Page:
The stories in Narrating Estrangement: Autoethnographies of Writing Of(f) Family demonstrate the pain, anguish, and even relief felt by those who contemplate estranging or who are estranged, whether by choice or circumstance. Despite the social assumptions persisting about the everlasting nature of family relationships, when people make the complicated and often difficult decision to disconnect from family members, they experience shame, stigma, and isolation because of social pressures to maintain those relationships at all costs.
Each contributor uses the act of storytelling and the autoethnographic mode of scholarship and writing to find clarity in their individual, unique, and complex situations. Several authors’ explorations restore some of what they have lost through estrangement—such as a sense of identity, emotional health and well-being, and feelings of belonging—due to the breakdowns in social and family support systems meant to be unconditional and "permanent." The stories display the wide array of reasons why family members become estranged, delving into different types of estrangement, permanent and/or intermittent. In doing so, the writers in this book demonstrate that family relationships are neither easily categorized nor neatly ended—their impact on an individual’s life continues and changes, even in and through estrangement.
This book adds to the ongoing scholarly conversations about family estrangement for students and researchers interested in autoethnography and qualitative inquiry, in a wide range of disciplines in the social sciences, healthcare, and communication studies.
Table of Contents
Lisa P. Z. Spinazola and David F. Purnell
Section One: Estrangement due to lingering effects of childhood neglect, abuse, or abandonment
1. Writing of, off, to, and from my mother: Moving forward, word by word
Lisa P. Z. Spinazola
2. Estrangement: A Father/Son Love Story
David F. Purnell
3. A Series of @!?#@!? Events: A Journey to Mother-Daughter Estrangement
Section Two: Estrangement due to family secrets, betrayal, or death
4. Complicating the experience of estranging from a sibling
5. Sister mine: Understanding family estrangement in siblings
Amy Muckleroy Carwile
6. Blood is thicker than water!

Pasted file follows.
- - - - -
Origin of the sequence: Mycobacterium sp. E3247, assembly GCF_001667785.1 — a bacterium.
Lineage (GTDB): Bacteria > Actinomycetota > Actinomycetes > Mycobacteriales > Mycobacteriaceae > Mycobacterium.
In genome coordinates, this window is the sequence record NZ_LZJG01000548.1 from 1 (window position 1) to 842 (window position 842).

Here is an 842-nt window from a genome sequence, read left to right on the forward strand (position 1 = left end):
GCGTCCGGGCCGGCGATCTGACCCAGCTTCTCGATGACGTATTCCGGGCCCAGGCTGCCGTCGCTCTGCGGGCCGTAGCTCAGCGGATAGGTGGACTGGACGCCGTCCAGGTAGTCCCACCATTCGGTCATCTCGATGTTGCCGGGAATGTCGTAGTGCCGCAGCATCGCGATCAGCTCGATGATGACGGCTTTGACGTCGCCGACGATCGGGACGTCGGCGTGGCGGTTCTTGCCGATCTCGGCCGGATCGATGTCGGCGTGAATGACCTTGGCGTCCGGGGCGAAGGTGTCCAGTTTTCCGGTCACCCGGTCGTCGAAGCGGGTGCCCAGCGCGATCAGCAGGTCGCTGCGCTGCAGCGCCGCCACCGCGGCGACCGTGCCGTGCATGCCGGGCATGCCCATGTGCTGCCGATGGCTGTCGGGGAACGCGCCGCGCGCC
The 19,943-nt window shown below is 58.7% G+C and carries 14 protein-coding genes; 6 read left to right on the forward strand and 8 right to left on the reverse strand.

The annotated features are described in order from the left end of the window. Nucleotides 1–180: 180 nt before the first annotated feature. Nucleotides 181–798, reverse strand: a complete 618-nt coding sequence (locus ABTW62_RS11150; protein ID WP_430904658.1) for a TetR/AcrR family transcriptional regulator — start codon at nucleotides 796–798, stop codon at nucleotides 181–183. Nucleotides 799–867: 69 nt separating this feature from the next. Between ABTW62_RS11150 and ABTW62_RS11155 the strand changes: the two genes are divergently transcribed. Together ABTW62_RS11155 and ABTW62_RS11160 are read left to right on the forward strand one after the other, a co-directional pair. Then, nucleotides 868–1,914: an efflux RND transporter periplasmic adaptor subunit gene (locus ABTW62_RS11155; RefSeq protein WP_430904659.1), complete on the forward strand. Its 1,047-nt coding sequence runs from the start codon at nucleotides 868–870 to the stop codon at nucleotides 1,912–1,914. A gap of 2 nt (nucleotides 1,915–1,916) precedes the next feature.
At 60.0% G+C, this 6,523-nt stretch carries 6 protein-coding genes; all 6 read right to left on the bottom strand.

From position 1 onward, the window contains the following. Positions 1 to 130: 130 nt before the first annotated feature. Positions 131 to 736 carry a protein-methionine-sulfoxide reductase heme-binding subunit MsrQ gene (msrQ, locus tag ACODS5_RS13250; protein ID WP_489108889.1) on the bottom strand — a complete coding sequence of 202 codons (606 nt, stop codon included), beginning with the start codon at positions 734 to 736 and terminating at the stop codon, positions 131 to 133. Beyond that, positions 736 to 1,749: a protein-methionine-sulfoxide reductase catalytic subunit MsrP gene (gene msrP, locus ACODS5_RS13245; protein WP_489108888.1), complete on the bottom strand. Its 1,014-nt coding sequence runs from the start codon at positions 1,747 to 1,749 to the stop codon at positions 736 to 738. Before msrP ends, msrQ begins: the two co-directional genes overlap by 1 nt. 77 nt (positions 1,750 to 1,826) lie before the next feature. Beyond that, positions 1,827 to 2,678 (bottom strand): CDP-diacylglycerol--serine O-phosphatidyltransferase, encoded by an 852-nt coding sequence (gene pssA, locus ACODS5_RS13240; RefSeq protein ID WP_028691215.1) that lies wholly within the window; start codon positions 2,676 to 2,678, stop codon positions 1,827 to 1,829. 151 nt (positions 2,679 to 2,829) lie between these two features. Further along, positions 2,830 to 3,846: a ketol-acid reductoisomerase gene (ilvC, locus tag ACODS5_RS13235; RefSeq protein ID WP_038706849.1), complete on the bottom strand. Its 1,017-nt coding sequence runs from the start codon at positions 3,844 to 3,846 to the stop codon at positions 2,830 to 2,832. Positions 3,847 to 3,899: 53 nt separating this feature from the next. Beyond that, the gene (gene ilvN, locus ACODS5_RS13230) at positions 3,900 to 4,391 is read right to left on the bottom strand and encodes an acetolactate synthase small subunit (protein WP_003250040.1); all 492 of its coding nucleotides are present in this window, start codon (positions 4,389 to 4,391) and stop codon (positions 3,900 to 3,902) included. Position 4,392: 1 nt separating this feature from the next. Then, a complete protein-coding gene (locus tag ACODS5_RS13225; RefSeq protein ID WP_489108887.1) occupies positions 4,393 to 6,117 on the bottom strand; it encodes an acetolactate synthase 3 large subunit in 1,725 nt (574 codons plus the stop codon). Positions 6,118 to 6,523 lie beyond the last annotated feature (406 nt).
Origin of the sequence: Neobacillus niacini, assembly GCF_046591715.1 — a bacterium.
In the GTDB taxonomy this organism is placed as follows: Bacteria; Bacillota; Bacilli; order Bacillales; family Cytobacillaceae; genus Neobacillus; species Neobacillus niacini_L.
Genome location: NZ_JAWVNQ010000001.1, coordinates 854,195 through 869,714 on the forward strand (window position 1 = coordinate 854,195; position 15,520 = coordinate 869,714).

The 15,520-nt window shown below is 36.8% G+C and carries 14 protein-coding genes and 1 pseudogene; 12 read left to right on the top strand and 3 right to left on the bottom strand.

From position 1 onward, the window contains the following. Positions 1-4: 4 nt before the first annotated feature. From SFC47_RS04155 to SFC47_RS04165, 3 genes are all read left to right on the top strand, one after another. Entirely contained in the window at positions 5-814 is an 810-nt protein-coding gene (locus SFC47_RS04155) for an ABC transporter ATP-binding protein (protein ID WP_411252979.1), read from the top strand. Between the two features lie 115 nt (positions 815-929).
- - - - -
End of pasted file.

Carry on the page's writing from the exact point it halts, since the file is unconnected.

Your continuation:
7. Traci(ng) Estrangement: Sisters, Secrets and Suicide
Section Three: Estrangement resulting from the search for identity, belonging, or home
8. An Autoethnography of the Ongoing Impact of Parental Divorce and Estrangement
Andrea M. Bergstrom
9. Too far out all my life…but not drowning
10. Our Real-Life Matilda Moment: Redefining and Finding Family
Chanelle Walker and Julie L. G. Walker
Section Four: Estrangement initiated by another and out of our hands
11. Writing of(f) family: Sarah’s family hand-me-downs
12. My Mum is a Dreamer: Losing Family but Learning to Love
13. The Roots are Gone Too: An Autoethnography of Estrangement and/in Mourning
David F. Purnell and Lisa P. Z. Spinazola
Lisa P. Z. Spinazola is a visiting instructor at the University of South Florida. She uses autoethnography and narrative inquiry to research trauma, grief, family relationships, body image, and identity. Her current projects include adapting an in-person pedagogy of care to enhance remote/online learning and navigating persistent pain/health issues.
David F. Purnell received his doctorate from the University of South Florida. He is a qualitative researcher whose research interests include shame culture effects on identity, food as communication, queering definitions of family, and ageism in the academy. His publications are mostly based upon an autoethnographic approach.
"This charged collection takes us into the silent and sometimes violent dynamics of families, manifesting the mercurial movements of trauma, love, and hope of making kin with other beings." -- Stacey Holman Jones, Monash University & Dan Harris, RMIT Australia
"A timely collection of research that is utterly compelling to read and invites rich reflections on the role of family in identity formation and negotiation, meaning, human development, cultural values, and trauma. Orbiting around estrangement as an important focus for family research, this diverse constellation of narratives will appeal to scholars in relational communication, family systems, social psychology, narrative research, and autoethnography." -- Elissa Foster, DePaul University, USA
"Breakdowns in family communication can be painful, baffling, traumatic. This rich volume offers new ways to think, feel, and story our way through the complexities of estrangement." -- Christopher N. Poulos, University of North Carolina-Greensboro, USA
"Engaging with their own and the contributors’ stories, Spinazola and Purnell show readers how to write brave narratives about family and estrangement—an excellent book that will greatly enrich research on family communication and autoethnography." -- Joyce L. Hocker, Clinical Psychologist and University of Montana (Ret.)